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Holocaust survivors with Alzheimer's are forced to relive Auschwitz.
September 21, 2002 2:12 PM   Subscribe

Holocaust survivors with Alzheimer's are forced to relive Auschwitz. "At Baycrest's Apotex Centre, Jewish Home for the Aged in Toronto, 50 per cent of patients with dementia are Holocaust survivors for whom the loss of short-term memory condemns them, once again, to the death camps."
posted by mcwetboy (20 comments total)

 
that's just plain awful.
posted by donkeyschlong at 2:21 PM on September 21, 2002


Surely the universe is just and kind.

*eyes God warily*
posted by mediareport at 2:27 PM on September 21, 2002


i recall and article where Cambodian women in california experienced loss of sight for no medical reason.
this is sad.
posted by clavdivs at 2:38 PM on September 21, 2002


alzheimer's are just following orders.
posted by quonsar at 2:40 PM on September 21, 2002


great article mcwetboy.

the misery these people have gone through and to be forced to relive the pain due to alzheimers is unthinkable. but the steps the hospital is taking to help them is inspiring.
posted by birdherder at 2:45 PM on September 21, 2002


Meanwhile...
posted by inpHilltr8r at 2:47 PM on September 21, 2002


clavdivs, I hadn't heard that, but found this:

Each one of the women had experienced and seen a family member murdered during the genocide. One woman saw her baby thrown against a tree. Another saw her husband disemboweled. Yet another witnessed the Khmer Rouge cutting the throat of her parents. And another saw her husband killed and was ordered not to cry.

"It's a coping mechanism," Van Boemel said to the St. Petersburg Times.


Absolutely horrifying.
posted by mediareport at 2:54 PM on September 21, 2002


Two squawking parrots named Rhett and Scarlett exclaim, "Oy vey!" in a giant aviary.

Ok, as somber as this piece is, I couldnt help but crack a smile at this. What birdherder said.
posted by jono at 3:01 PM on September 21, 2002


Horribly painful story to read but it offers some hope in the description of the home's staff and how they are trying to help.
posted by Coop at 3:03 PM on September 21, 2002


what Coop said... this is such a painful story, but there's hope in the compassion of the caregivers and in the research that many of us will benefit from in the future.

but still, the unfairness of it all finds me joining mediareport in a sideways glance at the universe.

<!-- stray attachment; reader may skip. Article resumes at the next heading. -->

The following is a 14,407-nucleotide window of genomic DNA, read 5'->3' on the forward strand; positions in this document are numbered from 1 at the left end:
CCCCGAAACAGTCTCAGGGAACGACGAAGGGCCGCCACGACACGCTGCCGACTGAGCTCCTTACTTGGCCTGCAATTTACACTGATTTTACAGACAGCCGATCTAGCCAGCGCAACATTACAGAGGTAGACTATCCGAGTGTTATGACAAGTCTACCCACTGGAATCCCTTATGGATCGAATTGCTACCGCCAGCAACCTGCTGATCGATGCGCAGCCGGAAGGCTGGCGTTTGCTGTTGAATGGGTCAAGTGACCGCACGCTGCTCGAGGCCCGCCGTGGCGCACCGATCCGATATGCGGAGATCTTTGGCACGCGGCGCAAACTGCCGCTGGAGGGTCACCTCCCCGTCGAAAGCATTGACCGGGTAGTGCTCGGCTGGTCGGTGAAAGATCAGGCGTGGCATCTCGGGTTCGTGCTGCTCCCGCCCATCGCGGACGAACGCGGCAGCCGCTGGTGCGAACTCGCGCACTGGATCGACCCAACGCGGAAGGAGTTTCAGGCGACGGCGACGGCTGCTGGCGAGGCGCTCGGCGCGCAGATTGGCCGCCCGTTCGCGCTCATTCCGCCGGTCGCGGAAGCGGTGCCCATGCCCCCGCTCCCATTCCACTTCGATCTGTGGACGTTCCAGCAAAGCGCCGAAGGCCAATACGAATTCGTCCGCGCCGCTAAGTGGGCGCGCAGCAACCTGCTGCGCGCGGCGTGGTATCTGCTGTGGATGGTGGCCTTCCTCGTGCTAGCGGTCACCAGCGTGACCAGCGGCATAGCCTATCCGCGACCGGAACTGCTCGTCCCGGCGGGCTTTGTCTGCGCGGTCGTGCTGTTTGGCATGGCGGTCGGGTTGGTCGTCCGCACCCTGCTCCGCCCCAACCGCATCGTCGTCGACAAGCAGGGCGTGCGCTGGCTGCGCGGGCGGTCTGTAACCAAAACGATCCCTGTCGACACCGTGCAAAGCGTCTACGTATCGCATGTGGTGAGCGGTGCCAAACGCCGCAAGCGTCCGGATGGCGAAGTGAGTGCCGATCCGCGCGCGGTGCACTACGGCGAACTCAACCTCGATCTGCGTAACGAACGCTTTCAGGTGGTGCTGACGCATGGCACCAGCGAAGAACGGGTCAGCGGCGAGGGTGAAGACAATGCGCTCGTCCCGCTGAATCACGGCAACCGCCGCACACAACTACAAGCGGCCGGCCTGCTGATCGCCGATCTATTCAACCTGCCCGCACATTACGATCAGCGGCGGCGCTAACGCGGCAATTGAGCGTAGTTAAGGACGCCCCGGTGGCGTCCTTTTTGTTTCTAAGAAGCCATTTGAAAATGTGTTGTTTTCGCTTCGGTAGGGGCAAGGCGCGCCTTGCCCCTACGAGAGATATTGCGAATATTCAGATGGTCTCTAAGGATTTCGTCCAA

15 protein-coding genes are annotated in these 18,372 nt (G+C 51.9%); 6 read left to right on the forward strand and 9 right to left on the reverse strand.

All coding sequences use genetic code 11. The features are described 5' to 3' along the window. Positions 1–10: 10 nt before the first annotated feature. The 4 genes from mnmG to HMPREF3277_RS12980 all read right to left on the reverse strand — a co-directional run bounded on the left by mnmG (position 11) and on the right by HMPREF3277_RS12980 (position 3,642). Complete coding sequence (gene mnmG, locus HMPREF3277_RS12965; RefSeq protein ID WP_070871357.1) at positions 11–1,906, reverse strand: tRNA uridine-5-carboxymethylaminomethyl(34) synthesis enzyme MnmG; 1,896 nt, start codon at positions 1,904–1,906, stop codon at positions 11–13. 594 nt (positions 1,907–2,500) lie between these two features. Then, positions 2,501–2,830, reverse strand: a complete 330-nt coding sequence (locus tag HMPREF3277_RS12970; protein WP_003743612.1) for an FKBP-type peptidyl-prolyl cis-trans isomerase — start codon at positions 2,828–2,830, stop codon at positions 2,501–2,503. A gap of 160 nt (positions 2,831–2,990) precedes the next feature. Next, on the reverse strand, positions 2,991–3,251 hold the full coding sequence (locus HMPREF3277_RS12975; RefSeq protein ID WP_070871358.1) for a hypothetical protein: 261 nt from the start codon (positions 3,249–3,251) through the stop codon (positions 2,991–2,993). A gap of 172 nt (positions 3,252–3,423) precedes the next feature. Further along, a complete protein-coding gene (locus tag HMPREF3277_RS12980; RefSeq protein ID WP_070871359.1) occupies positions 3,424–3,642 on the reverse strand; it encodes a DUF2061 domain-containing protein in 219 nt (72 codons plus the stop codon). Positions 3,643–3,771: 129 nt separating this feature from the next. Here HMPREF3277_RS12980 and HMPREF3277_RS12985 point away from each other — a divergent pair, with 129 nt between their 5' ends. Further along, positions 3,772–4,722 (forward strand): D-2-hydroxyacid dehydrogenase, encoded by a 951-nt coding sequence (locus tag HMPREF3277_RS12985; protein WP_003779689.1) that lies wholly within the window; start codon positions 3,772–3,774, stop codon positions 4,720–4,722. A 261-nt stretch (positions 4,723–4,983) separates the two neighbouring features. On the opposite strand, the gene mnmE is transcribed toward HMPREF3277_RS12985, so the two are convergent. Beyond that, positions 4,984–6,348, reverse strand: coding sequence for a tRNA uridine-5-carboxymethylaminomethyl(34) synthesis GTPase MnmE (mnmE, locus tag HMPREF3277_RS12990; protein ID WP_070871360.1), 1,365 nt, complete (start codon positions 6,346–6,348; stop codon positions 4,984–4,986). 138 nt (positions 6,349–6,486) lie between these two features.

posted by t r a c y at 3:41 PM on September 21, 2002


Thanks for a great link. More like this, please.
posted by Mo Nickels at 4:08 PM on September 21, 2002


My hope is that someday we'll never see links like this (but I second your real meaning Mo Nickles).
posted by dchase at 4:39 PM on September 21, 2002


thanks for the link MR: What raises hair on my neck is the poor people whom have to face this and the families.

I do not envy doctors at times.
posted by clavdivs at 5:11 PM on September 21, 2002


Surely the universe is just and kind.

*eyes God warily*


I think God needs to come back down here as a modern day Jesus to check out the latest ways in which people are suffering. Wait a minute.....he's already here as David Icke, isn't he?
posted by SpaceCadet at 8:43 PM on September 21, 2002


inpHilltr8r: If there is a relevant connection between this story and your link, I'm missing it.

My mom's a nurse on an Alzheimer's unit in a nursing home, which means I've heard countless hours of endless stories about people with Alzheimer's. It's such an awful illness--it's like a cruel joke. They get fixated on something, and they just keep repeating it over and over again. The people mentioned in this article don't seem all that confused, though, sadly. They've never forgotten the horror they lived through, and I think certain aspects of their living environment just trigger memories, and their survival instincts kick in. I mean, that doesn't change anything; it's just another tragedy of the Holocaust.
posted by Zulujines at 6:01 AM on September 22, 2002


I think the connection between these two posts is painfully ironic. While these elderly survivors are stuck reliving horrible events, Papon, who sent 1500 people to concentration camps, is set free after three years in prison, because he is ill. It turns my sideways glance at the Creator into a full-on glare.
posted by Miss Beth at 6:36 AM on September 22, 2002


It turns my sideways glance at the Creator into a full-on glare.
as if 'he' gives a shit.
posted by quonsar at 9:19 AM on September 22, 2002


this is awful...."never again" becomes "every single day for the rest of your life".....god....
posted by amberglow at 9:30 AM on September 22, 2002


as if 'he' gives a shit.

The feeling is mutual.
posted by mediareport at 11:46 AM on September 22, 2002


My step-grandmother is Jewish from Germany and escaped to Paris and then walked most of the way to the Med in southern France took a boat to Vichy Morocco and then a ship to NY City one of the last to get out (see "Casablanca"). She is now in a nursing home with dementia-like symptoms and often talks of her relatives killed in Germany as if they were still alive. It's interesting that these symptoms are a common and normal experience.
posted by stbalbach at 6:05 PM on September 22, 2002


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